Who We Are
This month’s Jottings features Donna Smeltzer, who lives in Loysburg Gap. She is a full-time LPN at UPMC Altoona and therefore sometimes misses worship, depending on her work schedule, but when in church she attends Peg Wachter’s Sunday School class and is active in Women’s Guild.
My name is Donna Smeltzer. I grew up in Pittsburgh as one of three triplets plus one older brother. We grew up being Catholic.
My Mom and Dad were both hard working business owners of a bar and restaurant for 17 years. My Mom was a wonderful care taker of us plus my dad believed in hard work and had us working as soon as we could reach the kitchen sink! I learned a lot from my Mom, who had good common sense.
I was married and raised my daughter Breanna, who is doing well and on her own now. We were both active in the community and with St. John’s Church, area Girl Scouts, Food Bank, Love INC, yard sales and many others. I am a loyal person to my job and church, would help anybody in need and pitch in where I am needed.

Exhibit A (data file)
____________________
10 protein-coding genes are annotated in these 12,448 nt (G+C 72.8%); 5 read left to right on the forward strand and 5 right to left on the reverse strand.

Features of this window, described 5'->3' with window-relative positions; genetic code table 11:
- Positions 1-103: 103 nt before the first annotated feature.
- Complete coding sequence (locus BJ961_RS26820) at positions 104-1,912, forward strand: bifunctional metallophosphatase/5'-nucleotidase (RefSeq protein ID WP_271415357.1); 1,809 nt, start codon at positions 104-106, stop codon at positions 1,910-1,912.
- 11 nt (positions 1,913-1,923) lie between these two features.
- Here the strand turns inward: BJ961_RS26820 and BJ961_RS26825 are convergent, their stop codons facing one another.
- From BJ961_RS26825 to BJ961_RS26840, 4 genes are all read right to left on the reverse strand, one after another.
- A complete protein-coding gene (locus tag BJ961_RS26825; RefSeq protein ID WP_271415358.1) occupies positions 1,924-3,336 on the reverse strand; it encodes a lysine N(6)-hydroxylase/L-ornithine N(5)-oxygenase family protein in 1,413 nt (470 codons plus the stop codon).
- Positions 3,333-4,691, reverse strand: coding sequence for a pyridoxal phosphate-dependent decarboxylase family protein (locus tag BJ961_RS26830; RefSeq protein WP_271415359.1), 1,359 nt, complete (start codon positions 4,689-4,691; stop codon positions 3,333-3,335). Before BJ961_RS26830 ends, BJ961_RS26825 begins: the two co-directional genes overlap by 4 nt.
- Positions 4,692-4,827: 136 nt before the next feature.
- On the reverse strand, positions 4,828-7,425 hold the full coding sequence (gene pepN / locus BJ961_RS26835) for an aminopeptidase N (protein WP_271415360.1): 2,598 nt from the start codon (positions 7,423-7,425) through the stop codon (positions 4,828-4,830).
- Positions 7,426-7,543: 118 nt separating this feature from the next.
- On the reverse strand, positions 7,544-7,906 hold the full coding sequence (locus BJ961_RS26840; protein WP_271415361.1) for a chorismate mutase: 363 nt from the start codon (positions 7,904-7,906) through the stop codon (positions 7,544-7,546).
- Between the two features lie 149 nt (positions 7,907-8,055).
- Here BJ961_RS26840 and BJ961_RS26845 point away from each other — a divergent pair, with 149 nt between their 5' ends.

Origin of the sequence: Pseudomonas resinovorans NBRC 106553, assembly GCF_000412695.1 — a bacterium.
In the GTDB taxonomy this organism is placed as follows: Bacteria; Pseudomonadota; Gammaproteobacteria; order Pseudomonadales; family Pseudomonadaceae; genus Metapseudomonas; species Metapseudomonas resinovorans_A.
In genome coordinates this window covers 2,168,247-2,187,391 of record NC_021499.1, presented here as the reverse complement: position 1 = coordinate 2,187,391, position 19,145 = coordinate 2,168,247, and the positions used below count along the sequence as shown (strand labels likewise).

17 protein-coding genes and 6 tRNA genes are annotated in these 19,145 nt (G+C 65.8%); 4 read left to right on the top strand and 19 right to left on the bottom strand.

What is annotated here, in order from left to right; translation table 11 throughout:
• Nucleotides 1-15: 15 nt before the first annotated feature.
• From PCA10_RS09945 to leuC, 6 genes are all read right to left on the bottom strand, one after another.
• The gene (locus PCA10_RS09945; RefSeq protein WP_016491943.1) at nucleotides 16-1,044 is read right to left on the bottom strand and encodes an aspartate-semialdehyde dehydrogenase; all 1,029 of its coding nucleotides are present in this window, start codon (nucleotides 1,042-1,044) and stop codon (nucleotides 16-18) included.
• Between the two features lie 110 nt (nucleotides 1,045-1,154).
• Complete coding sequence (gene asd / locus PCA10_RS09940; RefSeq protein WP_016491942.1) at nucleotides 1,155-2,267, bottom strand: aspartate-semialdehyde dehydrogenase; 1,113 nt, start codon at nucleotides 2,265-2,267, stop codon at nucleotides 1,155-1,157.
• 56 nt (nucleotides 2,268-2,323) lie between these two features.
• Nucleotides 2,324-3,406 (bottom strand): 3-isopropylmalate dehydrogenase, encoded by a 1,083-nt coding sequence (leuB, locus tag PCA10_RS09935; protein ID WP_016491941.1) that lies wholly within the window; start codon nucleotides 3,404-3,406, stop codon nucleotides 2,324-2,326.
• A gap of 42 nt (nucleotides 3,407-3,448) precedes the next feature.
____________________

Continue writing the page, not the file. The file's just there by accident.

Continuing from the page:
I enjoy being outdoors, visiting state parks, doing yard work, and I love animals of all kinds. I worked as a waitress for several years, where I got to see a different side of the public. I have been an LPN at UPMC Altoona Hospital for six years now.
I hope to keep in good health until I retire and plan on keeping active in the community and church as well as spending time with my family and friends.